On this day, I had given permission for the 3 1/2 year-old to go across the street with his 5 1/2 year-old brother to the neighbor's backyard to play. They had strict instructions to stay together no matter what and I watched them cross the street and go through the gate across the way.

A little while later, my husband -- a teacher off for the summer -- decided that with the boys occupied, he would take our 2-year-old daughter with him on an errand to one of the local bike stores. He said goodbye and I began to have a few moments to relax (probably even put my pregnant feet up for a few minutes).

Soon, the 5 1/2 year-old came through the front door complaining about something. I don't remember what he was complaining about, because my thoughts went directly to his little brother who was suppose to be attached at the him to him.

"Where is your brother?" I said. "Where is your brother, Honey?"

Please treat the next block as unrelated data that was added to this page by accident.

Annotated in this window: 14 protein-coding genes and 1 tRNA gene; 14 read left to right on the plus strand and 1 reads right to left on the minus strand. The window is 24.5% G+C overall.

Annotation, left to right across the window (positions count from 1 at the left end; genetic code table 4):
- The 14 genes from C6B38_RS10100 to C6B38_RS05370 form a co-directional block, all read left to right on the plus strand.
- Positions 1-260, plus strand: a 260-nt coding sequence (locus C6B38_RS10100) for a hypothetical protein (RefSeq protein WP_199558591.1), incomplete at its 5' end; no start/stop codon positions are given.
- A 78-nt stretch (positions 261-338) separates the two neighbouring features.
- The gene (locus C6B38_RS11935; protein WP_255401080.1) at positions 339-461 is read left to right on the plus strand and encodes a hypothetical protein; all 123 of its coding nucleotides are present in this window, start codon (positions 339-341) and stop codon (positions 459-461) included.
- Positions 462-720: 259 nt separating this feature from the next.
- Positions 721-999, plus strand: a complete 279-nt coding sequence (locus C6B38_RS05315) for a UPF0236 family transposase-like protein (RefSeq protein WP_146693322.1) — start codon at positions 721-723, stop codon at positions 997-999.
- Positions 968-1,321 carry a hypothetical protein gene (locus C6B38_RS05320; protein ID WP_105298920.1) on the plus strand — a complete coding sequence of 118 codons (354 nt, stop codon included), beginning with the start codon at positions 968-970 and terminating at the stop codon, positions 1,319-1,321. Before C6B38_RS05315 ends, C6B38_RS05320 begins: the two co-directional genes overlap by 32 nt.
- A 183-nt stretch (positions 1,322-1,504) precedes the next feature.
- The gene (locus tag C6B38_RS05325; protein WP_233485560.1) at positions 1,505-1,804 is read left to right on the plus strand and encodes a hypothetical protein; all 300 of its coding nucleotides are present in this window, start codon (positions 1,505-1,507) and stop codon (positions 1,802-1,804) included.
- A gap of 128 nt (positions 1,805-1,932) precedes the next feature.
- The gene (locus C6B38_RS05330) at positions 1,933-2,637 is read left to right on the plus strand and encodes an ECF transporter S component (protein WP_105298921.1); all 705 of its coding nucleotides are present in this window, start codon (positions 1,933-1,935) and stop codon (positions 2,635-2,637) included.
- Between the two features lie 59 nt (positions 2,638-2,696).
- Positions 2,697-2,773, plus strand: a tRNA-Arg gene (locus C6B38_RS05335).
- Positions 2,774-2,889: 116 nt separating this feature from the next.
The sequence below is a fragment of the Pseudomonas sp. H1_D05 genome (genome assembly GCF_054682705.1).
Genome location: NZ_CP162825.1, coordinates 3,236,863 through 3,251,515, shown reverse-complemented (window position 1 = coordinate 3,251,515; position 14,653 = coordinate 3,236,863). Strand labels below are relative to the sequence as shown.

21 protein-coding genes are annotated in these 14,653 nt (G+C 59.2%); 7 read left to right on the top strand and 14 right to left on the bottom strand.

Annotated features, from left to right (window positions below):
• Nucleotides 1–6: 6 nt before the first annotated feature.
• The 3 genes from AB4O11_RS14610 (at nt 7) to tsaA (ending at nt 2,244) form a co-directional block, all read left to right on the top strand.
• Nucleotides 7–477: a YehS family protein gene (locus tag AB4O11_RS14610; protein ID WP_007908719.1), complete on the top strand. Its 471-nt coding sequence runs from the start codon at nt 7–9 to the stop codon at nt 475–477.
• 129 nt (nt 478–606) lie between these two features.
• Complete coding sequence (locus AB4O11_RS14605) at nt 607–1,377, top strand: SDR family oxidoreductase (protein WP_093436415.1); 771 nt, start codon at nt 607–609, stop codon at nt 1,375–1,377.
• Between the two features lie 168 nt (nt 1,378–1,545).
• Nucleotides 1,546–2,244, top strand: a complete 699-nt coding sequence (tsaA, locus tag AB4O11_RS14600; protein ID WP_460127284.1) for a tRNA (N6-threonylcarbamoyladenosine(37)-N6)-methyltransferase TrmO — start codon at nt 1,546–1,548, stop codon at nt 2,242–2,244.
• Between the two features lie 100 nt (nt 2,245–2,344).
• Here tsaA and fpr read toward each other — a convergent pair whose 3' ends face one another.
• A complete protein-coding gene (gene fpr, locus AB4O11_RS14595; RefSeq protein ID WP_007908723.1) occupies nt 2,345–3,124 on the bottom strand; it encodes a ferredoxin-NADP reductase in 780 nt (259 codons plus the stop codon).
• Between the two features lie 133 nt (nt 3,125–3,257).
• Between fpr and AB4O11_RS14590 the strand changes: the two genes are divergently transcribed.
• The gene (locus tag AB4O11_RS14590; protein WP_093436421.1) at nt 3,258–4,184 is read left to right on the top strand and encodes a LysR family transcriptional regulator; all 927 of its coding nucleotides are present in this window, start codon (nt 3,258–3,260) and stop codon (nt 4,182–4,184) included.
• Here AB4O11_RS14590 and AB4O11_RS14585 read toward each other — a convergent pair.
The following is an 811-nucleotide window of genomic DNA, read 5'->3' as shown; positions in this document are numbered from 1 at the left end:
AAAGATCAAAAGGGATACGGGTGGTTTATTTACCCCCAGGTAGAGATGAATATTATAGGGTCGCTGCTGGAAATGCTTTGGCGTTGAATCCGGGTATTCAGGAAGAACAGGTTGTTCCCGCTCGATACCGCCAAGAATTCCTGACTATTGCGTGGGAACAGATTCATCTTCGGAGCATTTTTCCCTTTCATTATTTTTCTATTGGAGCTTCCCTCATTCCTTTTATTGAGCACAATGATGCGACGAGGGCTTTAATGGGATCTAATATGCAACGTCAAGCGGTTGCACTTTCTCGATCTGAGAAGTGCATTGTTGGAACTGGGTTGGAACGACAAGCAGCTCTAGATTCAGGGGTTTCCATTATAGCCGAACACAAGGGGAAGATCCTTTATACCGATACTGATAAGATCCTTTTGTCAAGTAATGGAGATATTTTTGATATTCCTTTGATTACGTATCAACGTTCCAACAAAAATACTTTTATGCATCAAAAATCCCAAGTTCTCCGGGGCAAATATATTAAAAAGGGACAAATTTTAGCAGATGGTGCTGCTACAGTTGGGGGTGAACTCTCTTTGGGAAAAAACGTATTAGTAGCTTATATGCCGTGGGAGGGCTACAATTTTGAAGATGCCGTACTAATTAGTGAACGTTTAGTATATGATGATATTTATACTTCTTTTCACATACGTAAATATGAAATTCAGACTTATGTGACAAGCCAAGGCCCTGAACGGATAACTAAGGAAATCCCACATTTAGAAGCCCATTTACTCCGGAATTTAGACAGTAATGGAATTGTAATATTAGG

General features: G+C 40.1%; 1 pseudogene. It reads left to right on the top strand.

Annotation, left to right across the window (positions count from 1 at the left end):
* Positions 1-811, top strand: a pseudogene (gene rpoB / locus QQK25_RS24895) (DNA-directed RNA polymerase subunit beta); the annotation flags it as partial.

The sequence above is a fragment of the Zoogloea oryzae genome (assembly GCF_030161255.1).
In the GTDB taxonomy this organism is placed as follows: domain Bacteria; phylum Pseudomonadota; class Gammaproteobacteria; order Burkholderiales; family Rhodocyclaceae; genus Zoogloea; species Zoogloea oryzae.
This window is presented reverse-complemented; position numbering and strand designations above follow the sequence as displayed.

It took a minute, but he finally registered what I was asking and he responded, "I don't know?"

My heart sank. My senses became heightened and I got down on my knees and looked him right in the eyes. "Honey, you were playing at the neighbor's together. You weren't suppose to leave without him. You were suppose to stay together. Where is he?"

"Over in the backyard," he said, changing his answer.

I took him by the hand and walked directly to the neighbor's house to see for myself. I knocked and asked the mother if she could please check for my son in the backyard. We walked together and checked the backyard. He wasn't there. We asked the kids who were starting to gather. They had been playing together just minutes before. Did they see him? Where had they seem him last? How long had it been since they knew where he was?